The great producer Teo Macero leaves a legacy of enduring studio creations done in collaboration with Miles Davis. The editing work he accomplished in the pre-digital age of razor-blade-and-tape is nothing short of stunning.
Teo could come off as something of a braggart, and there was a time when his claims of co-creation of some of Davis' best recordings rubbed me the wrong way, but once the original studio tapes surfaced, the quality of his art became clear.
He was something of a hero because of the vehemence of his hatred toward what the recording industry has become. No one matched the venom he could pour fourth toward the "fucking lawyers" he saw running his former employer: Columbia Records.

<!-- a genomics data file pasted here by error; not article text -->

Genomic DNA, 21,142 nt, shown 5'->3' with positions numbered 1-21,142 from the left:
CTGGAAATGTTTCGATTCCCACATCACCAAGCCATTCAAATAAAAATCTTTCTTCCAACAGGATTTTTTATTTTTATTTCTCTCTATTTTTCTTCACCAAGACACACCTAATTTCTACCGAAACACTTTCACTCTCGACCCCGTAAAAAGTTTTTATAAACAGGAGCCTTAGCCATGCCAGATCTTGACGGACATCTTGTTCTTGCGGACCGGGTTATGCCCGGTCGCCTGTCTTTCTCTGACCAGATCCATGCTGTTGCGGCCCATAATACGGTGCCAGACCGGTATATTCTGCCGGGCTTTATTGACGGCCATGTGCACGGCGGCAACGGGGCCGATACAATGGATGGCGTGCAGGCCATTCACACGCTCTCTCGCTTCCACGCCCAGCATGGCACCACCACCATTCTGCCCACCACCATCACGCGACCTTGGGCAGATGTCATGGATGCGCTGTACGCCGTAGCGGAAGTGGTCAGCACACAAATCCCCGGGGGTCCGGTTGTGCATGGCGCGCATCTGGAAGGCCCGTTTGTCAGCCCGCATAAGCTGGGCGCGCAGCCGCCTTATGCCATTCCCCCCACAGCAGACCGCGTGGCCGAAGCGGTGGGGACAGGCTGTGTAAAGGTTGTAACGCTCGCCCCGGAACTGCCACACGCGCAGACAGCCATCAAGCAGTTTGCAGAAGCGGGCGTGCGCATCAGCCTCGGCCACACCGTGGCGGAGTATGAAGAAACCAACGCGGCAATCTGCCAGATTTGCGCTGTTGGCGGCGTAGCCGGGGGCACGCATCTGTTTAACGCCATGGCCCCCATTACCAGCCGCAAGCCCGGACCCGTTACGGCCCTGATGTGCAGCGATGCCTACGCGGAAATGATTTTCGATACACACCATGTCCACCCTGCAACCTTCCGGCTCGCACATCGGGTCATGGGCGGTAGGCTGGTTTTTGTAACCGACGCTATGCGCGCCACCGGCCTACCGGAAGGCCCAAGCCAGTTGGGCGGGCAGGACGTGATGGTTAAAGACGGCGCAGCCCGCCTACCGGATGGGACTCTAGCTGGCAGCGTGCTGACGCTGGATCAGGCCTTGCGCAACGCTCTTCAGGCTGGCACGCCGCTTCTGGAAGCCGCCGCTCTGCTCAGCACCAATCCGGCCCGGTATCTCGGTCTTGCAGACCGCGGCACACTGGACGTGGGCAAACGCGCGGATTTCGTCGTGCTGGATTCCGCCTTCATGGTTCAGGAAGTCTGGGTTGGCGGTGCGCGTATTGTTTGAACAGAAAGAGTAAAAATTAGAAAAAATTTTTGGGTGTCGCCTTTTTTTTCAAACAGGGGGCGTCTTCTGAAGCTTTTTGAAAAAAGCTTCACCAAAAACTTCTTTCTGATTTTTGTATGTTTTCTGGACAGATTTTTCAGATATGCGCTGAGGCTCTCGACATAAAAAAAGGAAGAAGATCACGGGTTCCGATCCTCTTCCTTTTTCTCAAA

He was also a great storyteller, with terrific tales of life at the centre of the jazz business in the 1950s and '60s. "The first thing I'd do when I got to work," he said, "was to draw $100 in cash out of the treasury, because you'd wind up running into Duke or Miles and taking them to lunch."